The American encampment is set on a rugged hilltop in northern Mexico. An officer explains to bored reporters that a few hundred of Villa’s men have occupied a large hacienda owned by an American woman.
Maj. Thomas Thorn (Gary Cooper) arrives and the officer refuses to shake his hand. The men are told that he has been assigned to the responsibility of being awards officers for the expedition. The reports ask Thorn if he was with Col. Rogers (Robert Keith) when the town of Columbus was attacked. He confirms that he was and then they start to ask him why such a senior office was chosen for the task when the other officer changes the subject.
Thorn has Pvt. Andrew Hetherington (Michael Callan) in tow. He wants to award him a medal but doesn’t want him to get killed so he asked that all of the men recommended for awards be pulled out of the line and be sent to Cordura. When the reporters ask about the awards program he says a bigger war is coming.
Thorn and Hetherington head to meet-up with Colonel Rogers before the attack on the hacienda. When they arrive, Rogers is saying that the American woman is a traitor. He also says that since the war in Europe is being mechanized he wants to make one last great cavalry charge with the regiment in a single line. As we called it when I was in the Air Cavalry boot to boot and they say later in the movie. Of course, we had helicopters, not horses.
That night Thorn tells Hetherington that he is being recommended for the CMH. Hetherington says he did it because the lord took hold on him. This medal was created in 1862 during the Civil War and is now referred to at the Medal of Honor. As far as I can tell no one received a MOH for the Mexican Expedition but 56 were awarded around the same time for the occupation of Veracruz.
In the morning, the cavalry lines up while the battle-hardened Mexicans wait on the walled roof of the hacienda. In the hacienda, a well-dressed Adelaide Geary (Rita Hayworth) gives a drink to the Mexican commander.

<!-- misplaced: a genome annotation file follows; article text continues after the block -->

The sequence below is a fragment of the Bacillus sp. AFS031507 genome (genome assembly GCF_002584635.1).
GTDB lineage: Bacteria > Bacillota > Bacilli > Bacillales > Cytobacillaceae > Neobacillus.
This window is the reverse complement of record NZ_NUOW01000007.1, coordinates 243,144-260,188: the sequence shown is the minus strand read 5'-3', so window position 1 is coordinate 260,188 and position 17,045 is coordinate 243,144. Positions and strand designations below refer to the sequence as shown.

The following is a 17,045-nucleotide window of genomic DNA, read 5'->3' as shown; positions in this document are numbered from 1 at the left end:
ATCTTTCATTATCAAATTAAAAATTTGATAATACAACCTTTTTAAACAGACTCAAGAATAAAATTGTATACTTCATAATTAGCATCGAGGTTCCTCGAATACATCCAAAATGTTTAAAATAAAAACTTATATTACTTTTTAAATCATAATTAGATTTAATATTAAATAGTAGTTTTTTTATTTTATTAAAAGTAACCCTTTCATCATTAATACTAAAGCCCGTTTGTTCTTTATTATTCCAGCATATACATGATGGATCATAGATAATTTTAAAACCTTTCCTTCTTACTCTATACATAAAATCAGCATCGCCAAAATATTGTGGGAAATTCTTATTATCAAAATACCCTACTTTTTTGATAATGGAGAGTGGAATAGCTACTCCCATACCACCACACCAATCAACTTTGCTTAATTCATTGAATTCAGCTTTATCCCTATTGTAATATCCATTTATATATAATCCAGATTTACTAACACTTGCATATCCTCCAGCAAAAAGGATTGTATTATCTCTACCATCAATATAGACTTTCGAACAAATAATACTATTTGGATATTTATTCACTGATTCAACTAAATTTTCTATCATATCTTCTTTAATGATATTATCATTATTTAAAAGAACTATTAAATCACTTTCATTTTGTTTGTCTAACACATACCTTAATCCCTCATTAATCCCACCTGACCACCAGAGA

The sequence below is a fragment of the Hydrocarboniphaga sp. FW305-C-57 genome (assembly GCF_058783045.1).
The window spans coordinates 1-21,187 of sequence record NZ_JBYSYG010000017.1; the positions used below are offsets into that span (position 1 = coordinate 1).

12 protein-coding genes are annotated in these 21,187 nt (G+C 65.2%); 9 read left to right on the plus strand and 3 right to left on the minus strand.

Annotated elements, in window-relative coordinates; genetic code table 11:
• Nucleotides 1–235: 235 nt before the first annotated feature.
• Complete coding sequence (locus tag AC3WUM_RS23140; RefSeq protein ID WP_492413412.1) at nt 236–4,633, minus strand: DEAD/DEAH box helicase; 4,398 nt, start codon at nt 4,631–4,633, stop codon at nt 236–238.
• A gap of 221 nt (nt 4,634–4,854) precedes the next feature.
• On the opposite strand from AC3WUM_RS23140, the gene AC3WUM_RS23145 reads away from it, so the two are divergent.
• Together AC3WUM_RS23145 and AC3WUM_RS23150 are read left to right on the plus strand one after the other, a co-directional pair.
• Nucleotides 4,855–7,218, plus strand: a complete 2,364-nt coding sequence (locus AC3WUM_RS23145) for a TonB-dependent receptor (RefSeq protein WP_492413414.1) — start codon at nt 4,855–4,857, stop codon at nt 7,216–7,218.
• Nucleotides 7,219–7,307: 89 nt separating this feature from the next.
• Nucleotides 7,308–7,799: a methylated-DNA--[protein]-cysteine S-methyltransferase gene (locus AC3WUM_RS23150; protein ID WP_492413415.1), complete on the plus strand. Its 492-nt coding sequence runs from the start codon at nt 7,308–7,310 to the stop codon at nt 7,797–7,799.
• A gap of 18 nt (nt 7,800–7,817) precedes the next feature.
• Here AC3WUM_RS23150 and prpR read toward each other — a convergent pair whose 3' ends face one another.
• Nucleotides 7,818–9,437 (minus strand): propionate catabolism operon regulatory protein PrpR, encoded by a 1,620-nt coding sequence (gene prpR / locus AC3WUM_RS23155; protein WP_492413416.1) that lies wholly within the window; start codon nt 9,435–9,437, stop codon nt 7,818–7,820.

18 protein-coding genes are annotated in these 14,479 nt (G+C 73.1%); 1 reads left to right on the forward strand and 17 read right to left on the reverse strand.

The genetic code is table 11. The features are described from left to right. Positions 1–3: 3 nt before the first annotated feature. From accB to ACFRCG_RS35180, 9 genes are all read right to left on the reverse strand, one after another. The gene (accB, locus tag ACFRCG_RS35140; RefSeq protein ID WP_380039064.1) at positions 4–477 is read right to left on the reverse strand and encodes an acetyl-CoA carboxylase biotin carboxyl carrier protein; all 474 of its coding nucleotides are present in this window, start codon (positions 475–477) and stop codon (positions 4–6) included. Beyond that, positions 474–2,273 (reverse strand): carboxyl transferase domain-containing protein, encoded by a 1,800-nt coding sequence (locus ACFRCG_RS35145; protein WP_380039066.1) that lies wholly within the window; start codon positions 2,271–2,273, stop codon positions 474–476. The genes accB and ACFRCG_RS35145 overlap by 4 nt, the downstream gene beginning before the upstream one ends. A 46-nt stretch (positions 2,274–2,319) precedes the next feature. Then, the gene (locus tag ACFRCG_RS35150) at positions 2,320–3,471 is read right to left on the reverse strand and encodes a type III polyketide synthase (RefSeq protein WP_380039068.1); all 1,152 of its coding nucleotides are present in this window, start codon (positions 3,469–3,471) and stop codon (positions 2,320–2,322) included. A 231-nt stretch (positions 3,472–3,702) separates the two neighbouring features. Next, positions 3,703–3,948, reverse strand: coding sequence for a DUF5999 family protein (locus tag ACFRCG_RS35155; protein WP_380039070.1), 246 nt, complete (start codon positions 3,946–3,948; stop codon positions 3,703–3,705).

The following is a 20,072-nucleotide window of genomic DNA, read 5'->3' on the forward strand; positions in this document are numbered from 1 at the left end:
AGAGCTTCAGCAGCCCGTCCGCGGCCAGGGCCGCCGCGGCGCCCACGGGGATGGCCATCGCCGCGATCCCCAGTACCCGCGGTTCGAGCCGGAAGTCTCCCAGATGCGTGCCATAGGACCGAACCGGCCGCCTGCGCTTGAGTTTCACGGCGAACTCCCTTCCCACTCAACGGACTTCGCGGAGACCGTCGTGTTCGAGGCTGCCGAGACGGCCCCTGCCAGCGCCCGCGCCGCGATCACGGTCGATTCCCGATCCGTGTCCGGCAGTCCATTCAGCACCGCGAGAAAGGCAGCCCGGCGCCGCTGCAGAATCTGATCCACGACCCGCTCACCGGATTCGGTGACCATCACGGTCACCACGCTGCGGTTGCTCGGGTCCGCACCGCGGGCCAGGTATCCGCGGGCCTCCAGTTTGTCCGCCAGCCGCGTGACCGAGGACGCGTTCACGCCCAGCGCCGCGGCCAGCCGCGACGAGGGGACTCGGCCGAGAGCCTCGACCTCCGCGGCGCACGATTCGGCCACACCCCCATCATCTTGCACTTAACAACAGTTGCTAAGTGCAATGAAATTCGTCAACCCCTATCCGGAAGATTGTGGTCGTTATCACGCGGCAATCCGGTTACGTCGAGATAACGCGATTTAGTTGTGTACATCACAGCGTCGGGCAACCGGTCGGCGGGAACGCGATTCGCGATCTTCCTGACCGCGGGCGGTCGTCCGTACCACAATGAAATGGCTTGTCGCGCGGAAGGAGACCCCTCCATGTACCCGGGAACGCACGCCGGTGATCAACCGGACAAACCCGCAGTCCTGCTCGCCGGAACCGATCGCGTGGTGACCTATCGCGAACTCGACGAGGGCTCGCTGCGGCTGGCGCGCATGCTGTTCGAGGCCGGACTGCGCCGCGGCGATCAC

When the Americans attacked. a large number are killed by rifle fire before they even get near the hacienda. The formation hits piecemeal due to the terrain. Lt. William Fowler (Tab Hunter) at first orders his men into a ditch but later charges a part of the line and overruns the Mexicans. Cpl. Milo Trubee (Richard Conte) throws a bomb back at some of the Mexicans. Sgt. John Chawk (Van Heflin) used a hay wagon for cover and then attacked the line. Pvt. Renziehausen (Dick York) climbed the gate under fire and opened it for the other Americans. The remaining Mexicans escaped.
After the battle, Thorn walks among the men and watches how they handle the aftermath. Col. Rogers in praying in the chapel when Thorn comes in. Rogers states that he knew Thorn’s father. Rogers asks to be recommended for a medal because he leads the charge. When Thorn refuses, Rogers becomes enraged and first says he has done a lot for Thorn and then he threatens to expose what he knows about Thorn. Rogers orders Thorn to take the five men and Ms. Geary to the railhead at Cordura. He also says that Thorn was a coward at Columbus.
Major Thorn, Lt. Fowler, Sgt. Chawk, Cpl. Trubee, privates Renziehausen and Hetherington, and Ms. Geary head out for a two-day ride. Ms. Geary has her parrot Maggie on the trip with her. Geary makes a very good case for letting her go. Thorn orders the men to stay away from Geary and Geary to stay away from the men, of course, they can’t keep eyes off of her.
On the journey Lt. Fowler asks Thorn what he thought of the battle. Thorn explains that Rogers was reckless sending his men against a position without reconnoitering the strength of the enemy and the terrain to be crossed. The lines were single and weak. So when Thorn turned down Rogers for a medal he also held back that the old commander was a fool and got a lot of men killed. The Lt. can only see the victory. The men are getting grouchy because they don’t have any tobacco and Ms. Geary is consistently smoking in front of them. Ms. Geary says she hasn’t been across the border in 8 years. She also said she had a lot of family trouble and will be a victim of the newspapers.
Most of the men don’t know why they are on the trip. Thorn keeps asking them about their bravery and why they did the things that did in battle. Ms. Geary drinks her spirits and Thorn tells the Lt. why they are going to Cordura. Chawk and Trubee try to steal the booze from Ms. Geary. He tells the men why they traveling in hopes of getting them to act right. Later that night Ms. Geary gets drunk as a monkey and reveals she is a disgraced US Senator’s daughter. She makes a lot of noise talking to her parrot about the men.